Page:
Crisis Pregnancy Centers and pro-choice hypocrisy

Women know exactly what they’re doing all the time, except they’re also too “confused” to understand what a CPC does.

According to pro-choicers, informed consent laws and ultrasound requirements are an insult women’s intelligence. Women who have abortions know exactly what they’re doing, thoroughly understand what the procedure entails, and don’t need any lessons on fetal development, thank you very much. We must always “trust women,” because they know exactly what they’re doing.

But when it comes to Crisis Pregnancy Centers, abortion backers say these poor little pregnant women get confused. They aren’t shrewd enough to figure out whether or not they’re in an abortion clinic – so the government has to spell it out for them.

“It’s not enough to tell a woman who enters a crisis pregnancy clinic in Baltimore City that she will not be able to have an abortion there,” writes Baltimore Sun columnist Marta H. Mossburg. “A center must post a sign to share the information — or at least that is what City Council members voted for in 2009. The law is on hold pending yet another court decision.”

Pro-choicers have been hysterical about Crisis Pregnancy Centers for a long time. (Which makes me wonder – have they ever been inside a CPC? Because I have, and not because I confused it with an abortion clinic.) While short on specifics, they throw out accusations that these “fake clinics” are “deceptive” and “a threat” to “women’s health.”

There are anecdotal accusations online from abortion supporters claiming that CPCs that have lied about the results of pregnancy tests or verbally abused patients. If this happened at any of the 2,000+ CPCs in America, then of course the center involved should be exposed and shut down if warranted. But in general, pro-choicers act like it’s some sort of crime to help women keep their babies.

Back in 2006, the National Abortion Federation issued a major report called “Crisis Pregnancy Centers: An Affront to Choice.” If you understand “choice” as a stand-in for “abortion,” the title tells you exactly what their problem with CPCs is. But they proceeded to press pro-choicers’ main argument: the poor women get confused.

The women are confused when CPCs hire medical professionals:

Although CPCs historically have not employed medical staff, there is an emerging trend on the part of CPCs to gain validity by hiring part-time anti-choice medical providers and purchasing ultrasound equipment.

Emphasis mine. (As someone who spent part of my pregnancy uninsured, I struggle to see something wrong with free medical care. At least the NAF is on record opposing free services for pregnant women.)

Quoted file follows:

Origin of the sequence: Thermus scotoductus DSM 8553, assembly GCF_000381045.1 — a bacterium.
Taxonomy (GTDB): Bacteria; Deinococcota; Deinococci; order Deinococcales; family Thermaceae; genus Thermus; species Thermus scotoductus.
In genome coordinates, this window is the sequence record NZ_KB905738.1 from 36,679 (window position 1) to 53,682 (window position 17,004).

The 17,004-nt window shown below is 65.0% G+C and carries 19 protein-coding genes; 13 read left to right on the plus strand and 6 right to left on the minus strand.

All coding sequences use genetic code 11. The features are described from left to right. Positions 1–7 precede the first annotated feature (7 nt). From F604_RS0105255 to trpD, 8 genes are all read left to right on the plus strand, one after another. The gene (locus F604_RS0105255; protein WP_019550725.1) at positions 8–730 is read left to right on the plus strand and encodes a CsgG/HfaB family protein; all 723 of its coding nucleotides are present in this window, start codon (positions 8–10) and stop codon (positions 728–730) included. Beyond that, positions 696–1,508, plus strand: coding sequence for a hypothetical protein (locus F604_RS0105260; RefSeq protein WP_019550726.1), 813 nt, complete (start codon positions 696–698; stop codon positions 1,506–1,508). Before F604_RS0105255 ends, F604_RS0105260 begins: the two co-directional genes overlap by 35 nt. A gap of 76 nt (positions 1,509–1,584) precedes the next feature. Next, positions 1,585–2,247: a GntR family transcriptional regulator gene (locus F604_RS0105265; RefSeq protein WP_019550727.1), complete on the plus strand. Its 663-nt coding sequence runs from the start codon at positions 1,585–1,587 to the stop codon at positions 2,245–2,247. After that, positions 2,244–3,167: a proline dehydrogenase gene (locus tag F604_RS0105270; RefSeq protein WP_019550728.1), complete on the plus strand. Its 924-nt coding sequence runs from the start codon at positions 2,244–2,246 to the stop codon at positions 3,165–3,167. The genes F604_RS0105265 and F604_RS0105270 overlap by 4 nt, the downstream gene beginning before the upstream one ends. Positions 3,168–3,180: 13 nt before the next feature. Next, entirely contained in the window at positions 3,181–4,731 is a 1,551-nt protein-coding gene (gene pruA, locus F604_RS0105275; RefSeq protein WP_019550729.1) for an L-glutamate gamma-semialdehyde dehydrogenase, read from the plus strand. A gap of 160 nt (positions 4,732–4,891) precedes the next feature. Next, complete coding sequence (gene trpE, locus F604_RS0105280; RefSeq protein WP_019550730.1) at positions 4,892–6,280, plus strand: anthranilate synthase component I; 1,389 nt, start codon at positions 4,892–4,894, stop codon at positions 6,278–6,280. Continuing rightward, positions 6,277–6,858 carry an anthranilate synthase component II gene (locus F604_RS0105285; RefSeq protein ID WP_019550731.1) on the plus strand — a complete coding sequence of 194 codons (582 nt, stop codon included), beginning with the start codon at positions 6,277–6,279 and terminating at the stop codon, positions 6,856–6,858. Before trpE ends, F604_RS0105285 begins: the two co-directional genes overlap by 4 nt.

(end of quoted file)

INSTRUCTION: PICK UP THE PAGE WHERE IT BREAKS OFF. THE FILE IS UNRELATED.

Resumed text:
The women are confused when CPCs advertise using words an abortion clinic might use:

Women faced with an unplanned pregnancy were most likely to look in the Yellow Pages under the words ‘Pregnancy,’ ‘Medical,’ ‘Women’s Centers’ and ‘Clinics.’ Accordingly, CPCs often are advertised under these categories, as well as “Abortion Alternatives,” and ‘Women’s Organizations.’ CPCs also advertise through posters, signs, and billboards that contain messages like, ‘Free Pregnancy Test,’ or ‘Pregnant? Scared? We Can Help! Call 1-800 #.’

In other words, women can’t figure out that an organization advertising “abortion alternatives” helps you explore abortion alternatives.

Then there’s my favorite complaint: women get “confused” when CPCs “look like” abortion clinics:

CPCs’ deceptive tactics extend to their physical appearance as well. CPCs often design their facilities to look like actual health care facilities with a waiting room, a partitioned check-in desk, and an ultrasound machine. They typically locate themselves near clinics that offer abortions in a deliberate attempt to increase their legitimacy and lure potential patients away from receiving abortion care by capitalizing on patients’ confusion.

You can’t simultaneously oppose all “informed consent” laws on the grounds that women know exactly what they’re doing when they have an abortion – and then argue that they get disoriented when a CPC and an abortion clinic are located on the same block.

However, I suspect that the NAF’s real problem is not that CPCs have check-in desks and waiting rooms, but that they exist at all. While claiming to support “choice,” you get the distinct impression that they think there’s something sleazy about supporting women in the “choice” to continue a crisis pregnancy. That’s why they can’t admit the truth: most women enter CPCs willingly, looking for help, and they’re not confused about where they are.

For some, you can only be “pro-woman” if you encourage abortion.

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